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(The Hamilton Spectator – Saturday, August 17, 2013)

HAMILTON, CANADA ✦ It’s a strange world, especially here on what is, for all I know, my deathbed. It’s malaria and I’m dreaming. Or maybe in the fight of it I’m actually hallucinating.

I see a friend, a writing mentor, a bear of a man, the sort you can disappear into when he hugs you. He’s an American who’s never been to Africa, no not once. But he’s somehow made it over the ocean and through the walls to kneel at my Ugandan bedside.

­“What are you doing here?” I ask.

“I’m praying for you.”

“Why?” I ask.

“I’m a Christian.”

“Yeah? So?”

“I’m a Christian,” he says. “And, well, this is just what we do for each other.”

This friend, I discovered later, had prayed for me. But maybe, for the religious and irreligious alike, our real prayers are somehow spoken between our prayers. This is how my father once put it.

Whatever the case, I share this story – I’ve had malaria three times – with a long-time friend and his wife visiting our Hamilton home. They’re in Canada for a respite from their 20-year work in Pakistan.

“But I doubt my life was in danger. Not really. Not like yours,” I tell my friend’s wife, who once had malaria spread to her brain.

She doesn’t say much. Nobody does. Nobody has to. We know the risks. We get the same questions. “You live where? Really? Is it safe?”

Shortly later my wife Skypes from Hamilton to Yemen. In broken Arabic she wishes other friends, our former Yemeni landlord, a Happy Eid. “When will you visit?” Dr. Ali asks. I chime in, “We want to come today!” Mrs. Ali joins the joy of the moment. Then Tazbeer, their daughter. She’s now engaged. Where have the years gone?

That time in Yemen comes back: the warm Arab hospitality, the waves and yells of “Welcome!” on the streets of Sana’a from strangers who barely know an English word. Then the day an Islamic extremist murdered our three American friends, a bloody day that spilled ink into the papers, especially this paper since my wife skirted death only after her last-minute change of plans.

Is it safe, then? No. It can be any summer day and an exploding train will destroy your town, or a snake will strangle your sleeping boys, or your husband will drive off in his truck for just a minute and be murdered by sunrise. No, the terrible truth of it is that life itself is not safe.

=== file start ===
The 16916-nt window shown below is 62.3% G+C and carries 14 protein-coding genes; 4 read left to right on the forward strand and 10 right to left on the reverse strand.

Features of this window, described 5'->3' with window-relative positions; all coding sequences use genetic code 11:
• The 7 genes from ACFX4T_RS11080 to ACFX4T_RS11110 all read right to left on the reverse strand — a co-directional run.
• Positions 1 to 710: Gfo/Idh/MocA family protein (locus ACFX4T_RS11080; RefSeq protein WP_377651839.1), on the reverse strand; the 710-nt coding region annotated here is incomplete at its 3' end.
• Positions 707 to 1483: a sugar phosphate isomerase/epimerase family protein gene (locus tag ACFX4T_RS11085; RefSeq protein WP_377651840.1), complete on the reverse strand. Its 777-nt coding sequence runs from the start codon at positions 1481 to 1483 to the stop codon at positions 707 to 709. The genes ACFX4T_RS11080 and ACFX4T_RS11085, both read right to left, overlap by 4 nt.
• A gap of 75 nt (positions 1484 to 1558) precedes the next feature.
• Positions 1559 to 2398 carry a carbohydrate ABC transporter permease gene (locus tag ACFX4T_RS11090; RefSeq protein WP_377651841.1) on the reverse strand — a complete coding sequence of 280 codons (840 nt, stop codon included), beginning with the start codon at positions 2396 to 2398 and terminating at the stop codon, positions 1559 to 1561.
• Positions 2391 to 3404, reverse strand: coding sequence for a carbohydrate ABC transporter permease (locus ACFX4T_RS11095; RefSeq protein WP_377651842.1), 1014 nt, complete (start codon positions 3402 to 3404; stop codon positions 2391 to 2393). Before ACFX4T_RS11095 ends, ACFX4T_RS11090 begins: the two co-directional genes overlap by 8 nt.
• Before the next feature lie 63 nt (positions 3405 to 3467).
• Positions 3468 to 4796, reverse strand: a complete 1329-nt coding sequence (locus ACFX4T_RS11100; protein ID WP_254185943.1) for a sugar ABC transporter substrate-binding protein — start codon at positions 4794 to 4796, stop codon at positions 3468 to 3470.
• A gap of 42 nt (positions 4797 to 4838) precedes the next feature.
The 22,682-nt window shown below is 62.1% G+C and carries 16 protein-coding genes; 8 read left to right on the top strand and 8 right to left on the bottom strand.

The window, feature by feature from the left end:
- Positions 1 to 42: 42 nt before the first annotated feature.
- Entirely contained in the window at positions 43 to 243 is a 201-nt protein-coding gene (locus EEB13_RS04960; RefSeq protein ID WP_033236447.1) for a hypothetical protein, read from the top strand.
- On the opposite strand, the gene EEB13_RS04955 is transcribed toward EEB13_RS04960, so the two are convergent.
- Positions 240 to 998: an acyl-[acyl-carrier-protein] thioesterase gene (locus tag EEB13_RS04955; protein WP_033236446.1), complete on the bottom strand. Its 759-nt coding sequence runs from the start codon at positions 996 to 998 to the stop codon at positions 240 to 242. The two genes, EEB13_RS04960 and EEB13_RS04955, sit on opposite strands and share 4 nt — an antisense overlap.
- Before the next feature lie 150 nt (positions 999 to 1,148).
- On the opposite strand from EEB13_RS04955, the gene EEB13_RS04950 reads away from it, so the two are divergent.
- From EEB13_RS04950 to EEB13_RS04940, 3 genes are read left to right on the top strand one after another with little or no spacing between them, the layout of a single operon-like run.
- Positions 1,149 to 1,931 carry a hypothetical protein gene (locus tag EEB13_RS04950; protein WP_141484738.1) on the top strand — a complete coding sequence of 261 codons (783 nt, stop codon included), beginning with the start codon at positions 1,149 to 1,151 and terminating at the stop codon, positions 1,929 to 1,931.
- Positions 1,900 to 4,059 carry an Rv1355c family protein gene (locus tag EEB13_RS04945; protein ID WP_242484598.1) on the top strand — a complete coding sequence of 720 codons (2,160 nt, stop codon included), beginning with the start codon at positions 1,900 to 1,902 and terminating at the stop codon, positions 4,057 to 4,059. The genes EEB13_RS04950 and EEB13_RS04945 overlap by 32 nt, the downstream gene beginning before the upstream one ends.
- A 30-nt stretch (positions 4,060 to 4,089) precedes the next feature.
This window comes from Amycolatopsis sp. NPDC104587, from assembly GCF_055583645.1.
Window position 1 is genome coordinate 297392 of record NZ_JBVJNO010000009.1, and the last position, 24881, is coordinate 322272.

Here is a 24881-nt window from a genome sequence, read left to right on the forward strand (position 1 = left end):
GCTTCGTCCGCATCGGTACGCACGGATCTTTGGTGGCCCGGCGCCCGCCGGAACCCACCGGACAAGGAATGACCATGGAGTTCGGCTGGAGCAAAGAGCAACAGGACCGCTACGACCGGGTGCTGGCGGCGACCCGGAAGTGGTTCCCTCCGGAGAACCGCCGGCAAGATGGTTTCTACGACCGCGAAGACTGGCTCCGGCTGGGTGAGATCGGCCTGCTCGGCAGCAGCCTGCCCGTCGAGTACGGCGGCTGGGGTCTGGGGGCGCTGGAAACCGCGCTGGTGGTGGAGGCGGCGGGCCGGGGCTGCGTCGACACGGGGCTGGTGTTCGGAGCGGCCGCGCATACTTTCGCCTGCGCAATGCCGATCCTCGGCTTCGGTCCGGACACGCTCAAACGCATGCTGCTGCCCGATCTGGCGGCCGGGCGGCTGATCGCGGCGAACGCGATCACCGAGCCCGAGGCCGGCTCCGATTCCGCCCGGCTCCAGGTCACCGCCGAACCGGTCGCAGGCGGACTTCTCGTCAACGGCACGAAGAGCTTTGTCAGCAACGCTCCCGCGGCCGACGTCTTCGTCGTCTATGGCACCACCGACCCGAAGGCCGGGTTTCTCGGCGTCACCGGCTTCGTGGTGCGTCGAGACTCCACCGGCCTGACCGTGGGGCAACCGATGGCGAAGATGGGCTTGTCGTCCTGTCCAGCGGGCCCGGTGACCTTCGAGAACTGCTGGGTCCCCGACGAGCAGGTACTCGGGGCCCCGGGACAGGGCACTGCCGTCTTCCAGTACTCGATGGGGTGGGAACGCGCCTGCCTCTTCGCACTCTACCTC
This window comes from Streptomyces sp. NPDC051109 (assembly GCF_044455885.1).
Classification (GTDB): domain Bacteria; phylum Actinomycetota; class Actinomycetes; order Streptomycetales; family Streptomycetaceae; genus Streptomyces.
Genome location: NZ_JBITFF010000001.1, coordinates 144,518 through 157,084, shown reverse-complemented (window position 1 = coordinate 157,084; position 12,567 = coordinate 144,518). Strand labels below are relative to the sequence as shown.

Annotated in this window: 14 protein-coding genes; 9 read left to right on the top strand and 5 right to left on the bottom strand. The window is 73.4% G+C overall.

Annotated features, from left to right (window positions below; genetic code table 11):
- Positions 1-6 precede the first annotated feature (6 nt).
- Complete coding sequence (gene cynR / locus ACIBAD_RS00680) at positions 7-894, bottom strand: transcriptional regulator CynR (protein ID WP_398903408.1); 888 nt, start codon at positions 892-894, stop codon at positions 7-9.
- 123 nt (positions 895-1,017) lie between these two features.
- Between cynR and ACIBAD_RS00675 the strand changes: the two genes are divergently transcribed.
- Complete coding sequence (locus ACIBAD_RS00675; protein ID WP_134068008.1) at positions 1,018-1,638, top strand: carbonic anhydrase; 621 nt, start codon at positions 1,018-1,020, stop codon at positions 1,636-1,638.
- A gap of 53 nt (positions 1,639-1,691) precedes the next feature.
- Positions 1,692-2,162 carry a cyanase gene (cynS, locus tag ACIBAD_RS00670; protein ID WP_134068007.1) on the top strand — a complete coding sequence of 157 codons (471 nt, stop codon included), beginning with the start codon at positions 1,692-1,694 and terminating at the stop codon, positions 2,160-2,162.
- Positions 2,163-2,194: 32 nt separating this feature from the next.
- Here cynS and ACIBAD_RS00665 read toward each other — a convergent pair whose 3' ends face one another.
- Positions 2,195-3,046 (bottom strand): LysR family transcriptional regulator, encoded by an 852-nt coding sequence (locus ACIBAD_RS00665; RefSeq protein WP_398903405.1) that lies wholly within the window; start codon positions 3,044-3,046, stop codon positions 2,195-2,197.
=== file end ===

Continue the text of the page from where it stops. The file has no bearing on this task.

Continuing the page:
This is why we pray, any of us, in one way or another like my father said, with or without words, whether we’re pious or whether we think it’s all mumbo-jumbo. We murmur our quiet desperations because any of us need to leave bed and eat breakfast and walk into the thick of it, a world that’s not safe because somehow it’s not meant to be.

This is also why our response to global terror chatter, which recently cranked up public fears, can do as much harm as good. The news can have very little to do with daily life in so-called terror states where diseases and driving, in fact, will get you more than anything.

Meanwhile, here you’re more likely to die from falling off a ladder than from any shoe-bomber’s plot. Still, we sheepishly remove our footwear at airports. Just like we fearfully drive our kids two blocks to school when they’re more likely to win millions than get abducted.

This is our strange world, where it’s harder than ever to know what’s real and what’s not.

Now my family, including the kids, are about to return to Uganda, a back-and-forth life my wife and I started in those Yemen years just after 9/11. Some people will pray for us. This will maybe even save our lives. For this we’re profoundly grateful.

And we’re also thankful to fly to a place where the curtain is pulled back a bit, where it’s more plain to see that life is a gift and death is imminent and the days between are meant for a joy that would otherwise be harder to find.

About Thomas Froese